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Epilepsy Res. 2016 Nov;127:291-301. doi: 10.1016/j.eplepsyres.2016.08.013. Epub 2016 Aug 16.

Accuracy of MEG in localizing irritative zone and seizure onset zone: Quantitative comparison between MEG and intracranial EEG.

Author information

1
Department of Neurology, Chungnam National University Hospital, Chungnam National University School of Medicine, Daejeon, Republic of Korea.
2
Department of Neurology, Samsung Medical Center, Samsung Advanced Institute for Health Sciences & Technology (SAIHST), Sungkyunkwan University School of Medicine, Seoul, Republic of Korea.
3
Center for Biosignals, Korea Research Institute of Standards and Science, Daejeon, Republic of Korea.
4
Department of Neurology, Chungnam National University Hospital, Chungnam National University School of Medicine, Daejeon, Republic of Korea. Electronic address: jmoonkim@cnu.ac.kr.
5
Department of Neurology, Samsung Medical Center, Samsung Advanced Institute for Health Sciences & Technology (SAIHST), Sungkyunkwan University School of Medicine, Seoul, Republic of Korea; Samsung Biomedical Research Institute, Seoul, Republic of Korea. Electronic address: sbhong@skku.edu.

Abstract

BACKGROUND:

We conducted the study to examine accuracy of the magnetoencephalography (MEG) spike source localization in presurgical evaluation of patients with medically refractory focal epilepsy.

METHODS:

Ten consecutive patients with refractory focal epilepsy who were candidates for two-stage surgery with long-term intracranial electroencephalography (ICEEG) monitoring were enrolled. Interictal MEG recordings with simultaneous scalp EEG were obtained within 7days before the ICEEG electrode implantation. The location of each MEG spike source was quantitatively compared with ICEEG spike foci (focal area of interictal spikes) and ICEEG ictal foci (earliest cortical origin of seizures). Gyral-width concordance and sublobar concordance were also determined for all MEG spike sources. Gyral-width concordance was defined by distance of 15mm or less between MEG spike sources and ICEEG spike foci or ICEEG ictal foci.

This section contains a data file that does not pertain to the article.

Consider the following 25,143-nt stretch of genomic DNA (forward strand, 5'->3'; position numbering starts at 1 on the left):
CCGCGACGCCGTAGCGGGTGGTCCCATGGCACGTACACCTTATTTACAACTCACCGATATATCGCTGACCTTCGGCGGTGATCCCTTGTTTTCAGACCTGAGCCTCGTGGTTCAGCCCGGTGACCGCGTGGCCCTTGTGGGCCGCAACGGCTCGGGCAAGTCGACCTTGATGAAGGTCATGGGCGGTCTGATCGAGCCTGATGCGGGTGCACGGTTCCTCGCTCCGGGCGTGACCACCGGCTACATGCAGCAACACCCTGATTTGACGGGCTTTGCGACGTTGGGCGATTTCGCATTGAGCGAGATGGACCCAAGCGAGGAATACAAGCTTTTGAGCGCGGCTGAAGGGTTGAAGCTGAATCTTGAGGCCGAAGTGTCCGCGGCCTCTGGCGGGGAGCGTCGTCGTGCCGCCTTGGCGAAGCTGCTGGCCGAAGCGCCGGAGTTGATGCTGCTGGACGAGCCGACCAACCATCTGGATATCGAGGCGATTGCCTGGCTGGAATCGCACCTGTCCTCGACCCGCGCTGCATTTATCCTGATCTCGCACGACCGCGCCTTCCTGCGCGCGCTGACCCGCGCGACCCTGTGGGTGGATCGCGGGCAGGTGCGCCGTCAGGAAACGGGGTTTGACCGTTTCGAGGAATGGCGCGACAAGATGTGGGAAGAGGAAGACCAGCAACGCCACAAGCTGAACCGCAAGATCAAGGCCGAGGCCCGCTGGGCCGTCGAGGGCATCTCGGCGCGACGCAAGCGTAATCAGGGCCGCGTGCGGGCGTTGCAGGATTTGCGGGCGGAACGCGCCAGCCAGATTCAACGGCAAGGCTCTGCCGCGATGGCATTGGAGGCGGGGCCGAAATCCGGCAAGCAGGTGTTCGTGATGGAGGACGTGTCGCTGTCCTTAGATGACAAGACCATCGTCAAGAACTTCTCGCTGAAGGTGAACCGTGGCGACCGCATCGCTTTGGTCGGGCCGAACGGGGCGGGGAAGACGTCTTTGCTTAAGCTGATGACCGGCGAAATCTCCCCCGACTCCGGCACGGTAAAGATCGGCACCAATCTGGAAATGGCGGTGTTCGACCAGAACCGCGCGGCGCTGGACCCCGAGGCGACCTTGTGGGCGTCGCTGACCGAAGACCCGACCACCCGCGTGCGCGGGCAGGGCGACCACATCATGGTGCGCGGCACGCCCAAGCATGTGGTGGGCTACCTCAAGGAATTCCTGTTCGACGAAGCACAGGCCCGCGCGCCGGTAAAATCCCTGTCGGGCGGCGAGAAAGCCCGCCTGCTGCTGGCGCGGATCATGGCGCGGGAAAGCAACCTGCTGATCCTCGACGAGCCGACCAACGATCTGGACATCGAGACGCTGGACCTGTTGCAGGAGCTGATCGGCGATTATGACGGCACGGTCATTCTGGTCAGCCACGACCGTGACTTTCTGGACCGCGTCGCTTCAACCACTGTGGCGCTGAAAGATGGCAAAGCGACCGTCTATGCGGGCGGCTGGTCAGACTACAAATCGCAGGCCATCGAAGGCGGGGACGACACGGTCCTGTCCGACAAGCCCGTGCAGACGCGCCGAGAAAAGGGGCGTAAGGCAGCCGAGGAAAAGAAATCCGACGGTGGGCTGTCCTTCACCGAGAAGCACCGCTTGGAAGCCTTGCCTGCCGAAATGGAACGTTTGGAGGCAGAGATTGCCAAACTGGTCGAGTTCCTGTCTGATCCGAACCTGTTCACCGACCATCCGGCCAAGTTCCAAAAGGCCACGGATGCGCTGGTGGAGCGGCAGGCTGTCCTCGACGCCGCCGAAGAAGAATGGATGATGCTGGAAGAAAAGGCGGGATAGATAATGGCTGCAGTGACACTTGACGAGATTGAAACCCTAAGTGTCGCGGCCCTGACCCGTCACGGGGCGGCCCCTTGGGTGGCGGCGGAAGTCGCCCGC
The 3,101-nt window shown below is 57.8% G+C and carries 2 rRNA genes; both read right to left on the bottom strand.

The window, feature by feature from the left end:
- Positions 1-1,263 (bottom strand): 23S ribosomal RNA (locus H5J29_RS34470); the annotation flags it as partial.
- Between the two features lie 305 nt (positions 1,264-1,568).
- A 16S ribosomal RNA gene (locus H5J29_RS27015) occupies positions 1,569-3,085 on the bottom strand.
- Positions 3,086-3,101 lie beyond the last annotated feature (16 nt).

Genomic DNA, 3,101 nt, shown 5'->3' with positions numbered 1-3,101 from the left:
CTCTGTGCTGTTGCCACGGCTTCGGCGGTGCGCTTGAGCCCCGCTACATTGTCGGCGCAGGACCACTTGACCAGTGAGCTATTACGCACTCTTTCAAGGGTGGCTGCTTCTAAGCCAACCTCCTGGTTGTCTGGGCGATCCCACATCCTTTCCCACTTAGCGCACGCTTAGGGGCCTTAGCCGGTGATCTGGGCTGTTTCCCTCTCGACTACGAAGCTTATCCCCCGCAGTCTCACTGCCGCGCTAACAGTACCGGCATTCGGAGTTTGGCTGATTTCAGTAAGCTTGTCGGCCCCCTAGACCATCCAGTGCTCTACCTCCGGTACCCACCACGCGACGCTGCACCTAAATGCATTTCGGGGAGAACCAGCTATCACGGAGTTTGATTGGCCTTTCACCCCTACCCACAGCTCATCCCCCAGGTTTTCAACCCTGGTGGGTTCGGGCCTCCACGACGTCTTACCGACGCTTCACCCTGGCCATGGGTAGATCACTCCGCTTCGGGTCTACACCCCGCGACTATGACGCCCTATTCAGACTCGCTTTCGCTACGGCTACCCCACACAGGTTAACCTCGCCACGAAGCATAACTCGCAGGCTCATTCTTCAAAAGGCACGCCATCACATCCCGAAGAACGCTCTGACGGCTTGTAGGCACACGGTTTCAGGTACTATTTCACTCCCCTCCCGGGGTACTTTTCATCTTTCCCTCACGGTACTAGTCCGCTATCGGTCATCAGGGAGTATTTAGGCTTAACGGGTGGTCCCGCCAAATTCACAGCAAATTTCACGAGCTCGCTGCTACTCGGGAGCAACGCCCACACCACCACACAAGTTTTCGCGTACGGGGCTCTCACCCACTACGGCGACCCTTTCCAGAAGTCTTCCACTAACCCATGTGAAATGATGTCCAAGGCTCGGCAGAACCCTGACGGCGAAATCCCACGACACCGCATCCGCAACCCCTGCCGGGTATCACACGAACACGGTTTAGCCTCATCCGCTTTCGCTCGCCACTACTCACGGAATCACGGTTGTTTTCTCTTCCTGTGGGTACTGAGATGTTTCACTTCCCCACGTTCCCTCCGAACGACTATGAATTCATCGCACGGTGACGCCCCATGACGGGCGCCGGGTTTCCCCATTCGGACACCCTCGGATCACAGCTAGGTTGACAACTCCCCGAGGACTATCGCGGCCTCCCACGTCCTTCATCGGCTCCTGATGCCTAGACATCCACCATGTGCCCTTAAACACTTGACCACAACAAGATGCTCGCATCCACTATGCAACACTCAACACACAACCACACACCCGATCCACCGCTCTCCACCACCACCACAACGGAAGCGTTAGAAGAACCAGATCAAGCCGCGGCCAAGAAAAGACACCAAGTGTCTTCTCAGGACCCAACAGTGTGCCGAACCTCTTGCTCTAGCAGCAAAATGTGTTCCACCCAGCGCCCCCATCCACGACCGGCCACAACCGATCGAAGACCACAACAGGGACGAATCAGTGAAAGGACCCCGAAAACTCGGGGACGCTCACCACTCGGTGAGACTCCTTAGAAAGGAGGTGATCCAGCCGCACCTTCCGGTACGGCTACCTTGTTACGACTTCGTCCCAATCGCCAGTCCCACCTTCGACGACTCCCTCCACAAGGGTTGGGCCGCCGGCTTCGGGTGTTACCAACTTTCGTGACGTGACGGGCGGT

RESULTS:

Visual analyses of the MEG traces of all 10 patients revealed 292 spikes (29.2±24.0 per patient). Spike yield of the MEG was similar to the simultaneously recorded scalp EEG. MEG spike sources were closely located with ICEEG spike foci (distance: 9.3±10.8mm). Clustered MEG spike sources were even closer to ICEEG spike foci (distance: 7.3±6.4mm). MEG spike sources, even clustered ones, were less concordant with ICEEG ictal foci and had significant longer distance from ICEEG ictal foci (distance: 21.5±15.6mm for all sources, 19.7±13.7mm for clustered sources). Gyral-width concordance rate and sublobar concordance rate were also higher with ICEEG interictal spike foci than with ICEEG ictal foci. On the other hand, 53.4% of interictal spike foci from ICEEG were not detected by interictal MEG recordings.

CONCLUSIONS:

MEG spike sources, especially clustered ones, from interictal recording could localize the irritative zone of ICEEG with a high accuracy. However, MEG spike sources have relatively poor correlation with seizure onset zone and lower sensitivity in identifying all irritative zones of ICEEG. This limitation should be considered in the interpretation of MEG results.

KEYWORDS:

Epilepsy; Epilepsy surgery; Intracranial electroencephalography; Magnetic source imaging; Magnetoencephalography

[Indexed for MEDLINE]

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